Flash Exposure CompensationA lot of photographers prefer to shoot in Aperture Priority even when using a flash, but I prefer to shoot in Manual Mode whether I am using my flash in total manual mode or taking advantage of using the auto features of TTL on my flash. As I pointed out in my post about TTL (http://www.infotor.com/blog/e-ttl-i-ttl-automatic-flash-modes/), using your flash - if it supports it - in TTL mode is recommended when you are moving around and shooting, that is, in situations where you are capturing candids at a reception or party. More to the point, use TTL when you cannot control flash-to-subject distance. If you can control that, as in setup shots of the wedding party or a portrait, etc., then shoot with your flash in Manual. In either case, though, I strongly suggest having your camera in Manual Mode. This is important to note, as it will change some parts of the workflow when setting up your shot. So, with your camera in the Manual shooting mode (“M” on the mode dial) and your attached, external flash set to TTL mode (E-TTL for Canon and i-TTL for Nikon), you have to decide how much of the background light - or ambient (“existing”) light in general - you want to show up in your image. You can do some test shots with the flash turned off to see the effect of the shutter speed you choose. Remember, a faster shutter speed (up to your camera’s set sync speed) will darken the background, i.e., lessen the effect of the ambient light. And, conversely, the slower the shutter speed, the brighter the ambient light will appear in your resulting image. (See past post on shutter speed’s role in the shot: http://www.infotor.com/blog/no-really-the-shutter-speed-has-no-effect-on-the-flash-shot/) I always try to shoot at the lowest ISO possible, so on my Canon that is 100. On a Nikon, it is usually 200. However, if I am indoors or it is early evening and getting a little dark, I will generally go up to 800, 400 if I can, and 1600 if it’s fairly dark and I want to get some ambient light in the image.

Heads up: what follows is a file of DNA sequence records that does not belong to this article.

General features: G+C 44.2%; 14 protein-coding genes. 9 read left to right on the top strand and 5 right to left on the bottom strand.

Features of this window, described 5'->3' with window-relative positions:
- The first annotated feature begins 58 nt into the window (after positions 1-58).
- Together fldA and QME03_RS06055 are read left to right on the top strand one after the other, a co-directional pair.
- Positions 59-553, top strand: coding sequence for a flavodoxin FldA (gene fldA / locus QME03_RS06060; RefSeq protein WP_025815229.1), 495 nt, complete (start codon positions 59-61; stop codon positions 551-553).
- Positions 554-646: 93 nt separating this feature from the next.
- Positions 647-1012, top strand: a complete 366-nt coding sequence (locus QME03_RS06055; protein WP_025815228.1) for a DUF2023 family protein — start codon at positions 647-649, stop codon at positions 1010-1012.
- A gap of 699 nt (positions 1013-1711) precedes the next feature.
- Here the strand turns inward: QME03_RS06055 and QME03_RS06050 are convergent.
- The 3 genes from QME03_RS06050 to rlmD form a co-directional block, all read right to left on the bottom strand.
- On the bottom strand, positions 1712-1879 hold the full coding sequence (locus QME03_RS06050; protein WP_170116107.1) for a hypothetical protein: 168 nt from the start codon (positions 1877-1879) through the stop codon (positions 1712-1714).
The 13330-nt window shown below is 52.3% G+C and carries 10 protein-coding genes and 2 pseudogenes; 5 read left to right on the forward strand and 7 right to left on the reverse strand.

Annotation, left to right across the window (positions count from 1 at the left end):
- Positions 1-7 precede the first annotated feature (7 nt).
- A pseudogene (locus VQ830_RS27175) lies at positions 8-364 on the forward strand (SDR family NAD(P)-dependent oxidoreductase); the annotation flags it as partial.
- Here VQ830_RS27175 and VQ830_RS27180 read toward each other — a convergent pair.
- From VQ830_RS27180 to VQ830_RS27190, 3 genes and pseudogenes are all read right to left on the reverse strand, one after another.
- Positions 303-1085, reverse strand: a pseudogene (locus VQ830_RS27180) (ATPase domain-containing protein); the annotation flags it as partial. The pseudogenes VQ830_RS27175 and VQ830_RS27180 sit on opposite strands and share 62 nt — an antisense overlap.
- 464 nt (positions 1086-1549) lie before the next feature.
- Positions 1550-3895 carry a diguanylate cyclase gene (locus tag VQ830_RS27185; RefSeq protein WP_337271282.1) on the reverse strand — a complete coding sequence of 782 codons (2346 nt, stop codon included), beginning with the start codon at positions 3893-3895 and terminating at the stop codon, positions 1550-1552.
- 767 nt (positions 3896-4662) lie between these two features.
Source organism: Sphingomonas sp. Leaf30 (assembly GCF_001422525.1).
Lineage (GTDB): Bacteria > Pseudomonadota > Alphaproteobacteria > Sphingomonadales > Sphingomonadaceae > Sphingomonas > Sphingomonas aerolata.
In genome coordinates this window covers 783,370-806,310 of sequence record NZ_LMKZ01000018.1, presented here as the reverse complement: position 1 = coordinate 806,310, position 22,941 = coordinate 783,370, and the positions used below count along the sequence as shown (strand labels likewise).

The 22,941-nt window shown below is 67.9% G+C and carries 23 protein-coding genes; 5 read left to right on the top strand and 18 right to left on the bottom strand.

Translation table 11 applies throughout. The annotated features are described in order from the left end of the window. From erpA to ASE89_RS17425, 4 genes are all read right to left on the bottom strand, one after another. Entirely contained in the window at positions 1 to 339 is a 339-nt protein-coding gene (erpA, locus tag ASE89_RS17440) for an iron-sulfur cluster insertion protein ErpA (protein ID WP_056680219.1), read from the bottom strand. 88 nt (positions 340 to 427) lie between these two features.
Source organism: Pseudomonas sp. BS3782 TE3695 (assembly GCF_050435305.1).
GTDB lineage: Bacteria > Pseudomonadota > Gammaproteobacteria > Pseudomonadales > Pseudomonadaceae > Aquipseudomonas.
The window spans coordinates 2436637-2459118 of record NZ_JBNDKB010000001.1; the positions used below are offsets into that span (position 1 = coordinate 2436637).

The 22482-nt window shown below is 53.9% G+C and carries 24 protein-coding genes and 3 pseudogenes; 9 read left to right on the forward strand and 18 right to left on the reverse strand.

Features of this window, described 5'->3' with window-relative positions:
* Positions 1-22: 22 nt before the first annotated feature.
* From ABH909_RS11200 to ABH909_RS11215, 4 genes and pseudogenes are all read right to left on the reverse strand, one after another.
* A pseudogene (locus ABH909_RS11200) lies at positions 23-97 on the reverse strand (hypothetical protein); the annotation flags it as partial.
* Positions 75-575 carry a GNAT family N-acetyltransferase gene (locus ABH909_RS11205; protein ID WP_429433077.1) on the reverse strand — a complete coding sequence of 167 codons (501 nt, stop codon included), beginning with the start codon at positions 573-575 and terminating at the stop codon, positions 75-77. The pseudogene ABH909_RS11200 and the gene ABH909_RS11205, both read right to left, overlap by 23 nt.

That leaves your aperture setting. This is the camera control that will affect how lit by flash your image will appear. Working in TTL mode, the camera will calculate what power output from the flash to use based on your ISO and aperture choices. If your initial shots are too bright including the ambient light, first reduce your ISO a stop or so. Subject still too bright? Try a smaller aperture opening (larger f/stop number). Still not happy? Turn to you Flash Exposure Compensation setting and experiment with - if too bright - a -1 or -2 stop underexposure and, if too dark, a +1 or +2 stop adjustment.

I find that once I get these settings tuned in and if the environment doesn’t change much, I am good to go and don’t have to worry about my settings much anymore when shooting, for example, an hour-long event, reception, etc.

My new "Mastering Manual: Photography Bootcamp" class begins in just over a month!! And "Mobile Flash: Using the Flash Stick" class starts later in the summer. Check out the descriptions and register online at http://www.infotor.com/photoclasses/plannedclasses.php.  I am also available to do one-on-one tutoring or small group lessons designed to meet YOUR needs and what you want to learn in the area of photography, using flashes, or the use of Apple products and software. Give yourself the gift of learning: http://www.infotor.com/photoclasses! Check out my new special tutoring bundle: http://www.infotor.com/photoclasses/tutoringbundle.php!